Etymology of Villain

villain: a character in a story, movie, etc., who does bad things
Merriam-Webster

I’ve been on a major Shakespeare kick lately. One thing I noticed in my devouring of his plays is how many times the bard used the word villain. I mean, it’s a lot. If you turned it into a drinking game, taking a sip every time he used it (which you shouldn’t do because that’s dangerous), you’d in a sad state by act II.

This got me thinking about the etymology of villain. By its spelling, I assumed it came from French (it does), but I didn’t expect it would have much of a story after that. I was wrong. The Online Etymology Dictionary gave me the details.

Villain comes from the Old French word vilain, which does not mean “a bad guy in a cape lurking in the shadows.” It originally meant, in the twelfth century, a “peasant, farmer, commoner, churl, yokel.” In other words, a villain was just a regular guy who was unfamiliar with the trappings of high society.

Before Old French, villain had roots in the Medieval Latin villanus, meaning “farmhand.” Before that was the Latin villa, meaning “country house, farm.”

So, is it really so bad to be a villain? Shakespeare still thought so:

O villain, villain, smiling, damned villain!
My tables—meet it is I set it down,
That one may smile, and smile, and be a villain.
Hamlet: Act 1, Scene 5

 

Erin Servais is the founder of Dot and Dash, LLC, an author-services company focusing on women writers and offering a range of book editing, author coaching, and social media packages.

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Solstice Etymology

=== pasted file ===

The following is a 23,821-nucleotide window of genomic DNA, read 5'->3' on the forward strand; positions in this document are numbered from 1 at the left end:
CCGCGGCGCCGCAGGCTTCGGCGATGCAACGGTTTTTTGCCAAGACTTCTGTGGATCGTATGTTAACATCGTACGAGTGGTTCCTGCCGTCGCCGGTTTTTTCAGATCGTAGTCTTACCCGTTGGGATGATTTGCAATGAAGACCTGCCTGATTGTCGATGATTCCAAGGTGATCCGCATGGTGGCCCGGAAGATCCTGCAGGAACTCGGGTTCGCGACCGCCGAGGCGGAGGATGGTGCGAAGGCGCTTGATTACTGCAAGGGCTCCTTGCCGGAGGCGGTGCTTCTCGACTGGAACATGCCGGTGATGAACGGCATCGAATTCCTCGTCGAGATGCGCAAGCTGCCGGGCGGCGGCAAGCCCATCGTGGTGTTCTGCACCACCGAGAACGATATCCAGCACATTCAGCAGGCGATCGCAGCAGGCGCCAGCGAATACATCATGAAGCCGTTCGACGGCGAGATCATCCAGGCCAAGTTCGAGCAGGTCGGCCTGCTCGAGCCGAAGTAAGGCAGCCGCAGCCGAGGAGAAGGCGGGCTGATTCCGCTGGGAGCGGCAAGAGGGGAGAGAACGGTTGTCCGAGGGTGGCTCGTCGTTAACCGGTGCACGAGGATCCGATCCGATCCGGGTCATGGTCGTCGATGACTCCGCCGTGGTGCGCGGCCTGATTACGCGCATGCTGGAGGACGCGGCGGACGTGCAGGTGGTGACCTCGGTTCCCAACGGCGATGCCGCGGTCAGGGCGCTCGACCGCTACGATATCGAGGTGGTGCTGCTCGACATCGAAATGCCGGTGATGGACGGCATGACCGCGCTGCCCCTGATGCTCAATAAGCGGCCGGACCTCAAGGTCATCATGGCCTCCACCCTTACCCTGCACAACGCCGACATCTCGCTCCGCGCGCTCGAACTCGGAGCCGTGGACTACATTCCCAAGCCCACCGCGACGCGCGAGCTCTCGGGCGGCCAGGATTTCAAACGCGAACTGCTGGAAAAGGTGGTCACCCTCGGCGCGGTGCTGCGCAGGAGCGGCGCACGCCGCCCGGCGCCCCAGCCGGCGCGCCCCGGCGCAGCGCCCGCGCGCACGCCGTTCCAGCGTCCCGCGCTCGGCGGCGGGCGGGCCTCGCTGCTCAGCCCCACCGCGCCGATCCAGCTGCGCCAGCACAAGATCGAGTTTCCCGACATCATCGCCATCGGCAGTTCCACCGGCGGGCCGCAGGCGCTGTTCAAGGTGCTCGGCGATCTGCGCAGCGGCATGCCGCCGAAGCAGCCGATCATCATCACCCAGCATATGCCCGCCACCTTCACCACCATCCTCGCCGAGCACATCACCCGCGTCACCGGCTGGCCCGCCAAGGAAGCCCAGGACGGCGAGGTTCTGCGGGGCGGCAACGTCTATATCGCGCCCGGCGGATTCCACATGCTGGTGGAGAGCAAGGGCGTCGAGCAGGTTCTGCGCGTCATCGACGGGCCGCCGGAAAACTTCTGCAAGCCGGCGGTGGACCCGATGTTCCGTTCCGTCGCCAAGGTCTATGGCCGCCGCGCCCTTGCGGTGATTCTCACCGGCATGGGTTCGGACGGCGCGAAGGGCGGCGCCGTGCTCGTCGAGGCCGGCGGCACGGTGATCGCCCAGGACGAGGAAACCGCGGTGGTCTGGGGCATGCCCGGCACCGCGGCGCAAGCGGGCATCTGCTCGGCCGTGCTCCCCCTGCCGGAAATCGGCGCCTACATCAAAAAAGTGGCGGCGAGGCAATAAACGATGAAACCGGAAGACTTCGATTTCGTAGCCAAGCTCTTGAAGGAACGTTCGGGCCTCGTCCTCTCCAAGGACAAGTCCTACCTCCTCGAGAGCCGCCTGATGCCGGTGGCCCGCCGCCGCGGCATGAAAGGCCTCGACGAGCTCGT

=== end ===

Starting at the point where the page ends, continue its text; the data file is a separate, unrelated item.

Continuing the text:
Today is the summer solstice, the day that starts the summer season, which also happens to be the day in which we have the most hours of sunlight. Merriam-Webster defines solstice as: one of the two points on the ecliptic at which its distance from the celestial equator is greatest and which is reached by the sun each year about June 22nd and December 22nd.

So, basically, what I said before. (Way to complicate things, M-W.)

Etymology
English adopted solstice from the Old French word of the same spelling. The word originally came from Latin as a combination of sol, which means sun, and sistere, which means “to come to a stop.” Related is the Latin word solstitium, which means “point at which the sun seems to stand still.” (Much thanks to the Online Etymology Dictionary for that information.)

 

Erin Servais is the founder of Dot and Dash, LLC, an author-services company focusing on women writers and offering a range of editing, coaching, and social media packages.

Sign up for the Dot and Dash newsletter to get writing tips and tricks and exclusive deals.  

Follow Dot and Dash on social media.
Twitter: @GrammarParty
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What decimate really means

If you are reading this from your underground doomsday bunker, I thank you for taking the time from your end-of-the-world preparations to read my humble blog. Yes, today is the day some people decided the ancient Mayans predicted would be the end of the world. So, in the spirit of all things apocalyptic, I thought we should talk about epic disasters—more specifically, the word decimate.

What do you think when you hear the word decimate? Bridge-swallowing earthquakes? Nuclear wastelands? Robot overlords?